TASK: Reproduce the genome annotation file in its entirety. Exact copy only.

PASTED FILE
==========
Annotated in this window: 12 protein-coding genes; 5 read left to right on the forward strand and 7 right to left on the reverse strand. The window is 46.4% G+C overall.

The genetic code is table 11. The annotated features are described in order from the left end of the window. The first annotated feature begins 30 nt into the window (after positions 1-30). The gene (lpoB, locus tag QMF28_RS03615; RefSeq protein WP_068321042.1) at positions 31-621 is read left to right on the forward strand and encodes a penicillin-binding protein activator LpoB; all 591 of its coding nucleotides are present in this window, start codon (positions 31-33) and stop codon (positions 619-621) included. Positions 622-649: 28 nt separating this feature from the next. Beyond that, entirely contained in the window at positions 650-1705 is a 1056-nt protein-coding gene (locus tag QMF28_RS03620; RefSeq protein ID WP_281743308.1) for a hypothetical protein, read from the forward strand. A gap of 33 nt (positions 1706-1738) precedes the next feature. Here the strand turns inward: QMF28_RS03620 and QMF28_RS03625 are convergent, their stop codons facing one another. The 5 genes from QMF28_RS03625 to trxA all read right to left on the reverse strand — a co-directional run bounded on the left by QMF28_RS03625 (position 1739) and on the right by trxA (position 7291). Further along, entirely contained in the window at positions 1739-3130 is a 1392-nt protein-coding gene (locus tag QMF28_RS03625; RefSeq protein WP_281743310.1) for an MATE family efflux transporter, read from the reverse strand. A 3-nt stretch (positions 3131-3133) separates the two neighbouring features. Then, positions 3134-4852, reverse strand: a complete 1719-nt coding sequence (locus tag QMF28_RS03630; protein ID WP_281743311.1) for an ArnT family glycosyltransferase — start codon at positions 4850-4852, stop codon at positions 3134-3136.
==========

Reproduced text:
Annotated in this window: 12 protein-coding genes; 5 read left to right on the forward strand and 7 right to left on the reverse strand. The window is 46.4% G+C overall.

The genetic code is table 11. The annotated features are described in order from the left end of the window. The first annotated feature begins 30 nt into the window (after positions 1-30). The gene (lpoB, locus tag QMF28_RS03615; RefSeq protein WP_068321042.1) at positions 31-621 is read left to right on the forward strand and encodes a penicillin-binding protein activator LpoB; all 591 of its coding nucleotides are present in this window, start codon (positions 31-33) and stop codon (positions 619-621) included. Positions 622-649: 28 nt separating this feature from the next. Beyond that, entirely contained in the window at positions 650-1705 is a 1056-nt protein-coding gene (locus tag QMF28_RS03620; RefSeq protein ID WP_281743308.1) for a hypothetical protein, read from the forward strand. A gap of 33 nt (positions 1706-1738) precedes the next feature. Here the strand turns inward: QMF28_RS03620 and QMF28_RS03625 are convergent, their stop codons facing one another. The 5 genes from QMF28_RS03625 to trxA all read right to left on the reverse strand — a co-directional run bounded on the left by QMF28_RS03625 (position 1739) and on the right by trxA (position 7291). Further along, entirely contained in the window at positions 1739-3130 is a 1392-nt protein-coding gene (locus tag QMF28_RS03625; RefSeq protein WP_281743310.1) for an MATE family efflux transporter, read from the reverse strand. A 3-nt stretch (positions 3131-3133) separates the two neighbouring features. Then, positions 3134-4852, reverse strand: a complete 1719-nt coding sequence (locus tag QMF28_RS03630; protein ID WP_281743311.1) for an ArnT family glycosyltransferase — start codon at positions 4850-4852, stop codon at positions 3134-3136.